Op-Ed: Jamaica’s Language Dilemma

By: Caribbean Journal Staff - October 2, 2012

By Richard Smith
Op-Ed Contributor

Jamaica has in recent times had a vigorous debate on the use of Patois (pronounced Patwa) as its official language, replacing English. This view has been fueled by poor results in CSEC English exams, which has seen many people questioning the validity of an official language not comprehended by the masses.

CSEC English passes have declined to 47 percent down from 67 percent for 2011 with many persons attributing the results to a general disconnect with the English Language.

Many persons feel that moving English to the status of second language will ensure that it is not assumed that students understand English but approach the subject from the assumption of a “new’” language.

English is the “official” language of the country, while the popular and unofficial first language is Patois, and this creates a dilemma for many teachers as the spoken language for social settings (patois) and the written academic language (English) are different.

THE ARGUMENTS FOR PATOIS

As English is the language of intellect, it may be surprising to an outsider that the main proponents of standardizing the dialect Patois and making it the official language of the country are many of the country’s senior intellectuals.  Carolyn Cooper and Grace Virtue readily come to mind as two of our nation’s brightest minds who are strident supporters of the native tongue.

The reasons for support are wide and varied, however the main recurring themes seem to be the following:

  • The language of the people needs to be the official language of the country. This is seen as a major way to promote self-love and acceptance among the masses and developing pride in a unique part of Jamaican culture.
  • Academics are affected, as many students not only have to understand the topics being taught but have to understand the language spoken through “internal translation.” This makes learning harder for the average child and shows in the poor examination results, not only in English, but other subject areas as well.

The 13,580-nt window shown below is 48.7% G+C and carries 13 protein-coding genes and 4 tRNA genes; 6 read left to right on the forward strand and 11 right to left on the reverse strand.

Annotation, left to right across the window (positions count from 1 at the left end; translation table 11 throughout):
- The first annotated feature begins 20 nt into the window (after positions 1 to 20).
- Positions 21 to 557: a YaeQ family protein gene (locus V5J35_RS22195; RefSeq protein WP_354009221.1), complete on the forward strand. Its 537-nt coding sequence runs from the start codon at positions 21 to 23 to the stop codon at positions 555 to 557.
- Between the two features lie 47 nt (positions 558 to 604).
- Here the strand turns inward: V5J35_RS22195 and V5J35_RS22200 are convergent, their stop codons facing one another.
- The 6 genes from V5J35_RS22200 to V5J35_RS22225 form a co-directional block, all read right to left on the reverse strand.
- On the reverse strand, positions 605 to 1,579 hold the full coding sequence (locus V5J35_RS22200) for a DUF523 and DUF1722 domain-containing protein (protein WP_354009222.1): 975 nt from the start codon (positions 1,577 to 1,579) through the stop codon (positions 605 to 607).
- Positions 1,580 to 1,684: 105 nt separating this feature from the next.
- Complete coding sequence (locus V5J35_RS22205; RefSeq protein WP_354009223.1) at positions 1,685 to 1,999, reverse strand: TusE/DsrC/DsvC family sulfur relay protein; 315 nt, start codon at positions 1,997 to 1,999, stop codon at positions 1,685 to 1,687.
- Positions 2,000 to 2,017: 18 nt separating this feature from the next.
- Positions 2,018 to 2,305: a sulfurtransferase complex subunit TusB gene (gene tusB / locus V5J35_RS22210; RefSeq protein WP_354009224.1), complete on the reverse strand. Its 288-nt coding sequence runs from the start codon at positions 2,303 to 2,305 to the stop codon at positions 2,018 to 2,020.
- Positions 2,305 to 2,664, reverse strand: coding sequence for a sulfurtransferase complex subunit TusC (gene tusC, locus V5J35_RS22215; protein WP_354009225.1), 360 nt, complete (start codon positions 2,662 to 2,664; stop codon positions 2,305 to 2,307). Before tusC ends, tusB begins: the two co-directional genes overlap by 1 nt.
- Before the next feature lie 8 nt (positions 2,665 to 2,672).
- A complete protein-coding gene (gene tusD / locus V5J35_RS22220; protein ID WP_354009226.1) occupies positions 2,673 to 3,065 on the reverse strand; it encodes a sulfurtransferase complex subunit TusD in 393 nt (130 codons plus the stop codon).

• The language is unique and reflects our rich cultural past. It is also one of the few artifacts that has survived slavery, adult suffrage and Independence.
  • It is one of the few remaining steps in moving away from colonization. The retention of English as an official language is seen by many as a continuation of colonial rule. Jamaica’s having her own language is seen as finally maturing in independence.

THE ARGUMENTS AGAINST PATOIS

Many people who oppose using Patois as the official language of the country see themselves not a strictly Jamaicans but as World Citizens and are more interested in how Jamaica functions as a part of the World.

  • English is the official language worldwide of commerce, aviation and shipping. This gives Jamaica a decided advantage over some of its closest neighbours, namely Cuba, Haiti and the Dominican Republic, which share many of the natural resources of Jamaica.
  • Jamaica has a poor record in teaching second languages. Moving English to second-language status will cause further decline in the comprehension and use of the language hence marginalizing the people of Jamaica and making them Jamaicans unmarketable and unadoptable in other countries.
  • Making Patois the official language of the country will lead to internal segregation, as persons of lower social standing will be easily identified by their language. It is believed that if Patois becomes the official language then only persons of means will be able to ensure their children are fluent in the second language (English).
  • The conversion to Patois will be expensive and unnecessary, especially during the harsh economic times the country is currently experiencing.

Jamaica is a unique country that, through occupation by the Spanish and then the English, has developed a unique culture.

Many see Jamaica as not just the cultural capital of the Caribbean but of Central America. This has encouraged many to seek promotion of all things Jamaican, moving from dance to music and now to language.

The major concerns are what amount of “Jamaican-ness” is the correct amount, and what provides the greatest opportunity for the residents of Jamaica. The right mix is tricky, but two things need to be balanced. First, national pride and the promotion of one’s culture and uniqueness; second, economic and social relevance within the International setting.

There is no perfectly laid-out road map, however history has shown that all ideas are better served when tested in a controlled environment. There is no rush in replacing English as the first language —so if it’s to be done, let’s do it right.

Note: the opinions expressed in Caribbean Journal Op-Eds are those of the author and do not necessarily reflect the views of the Caribbean Journal.

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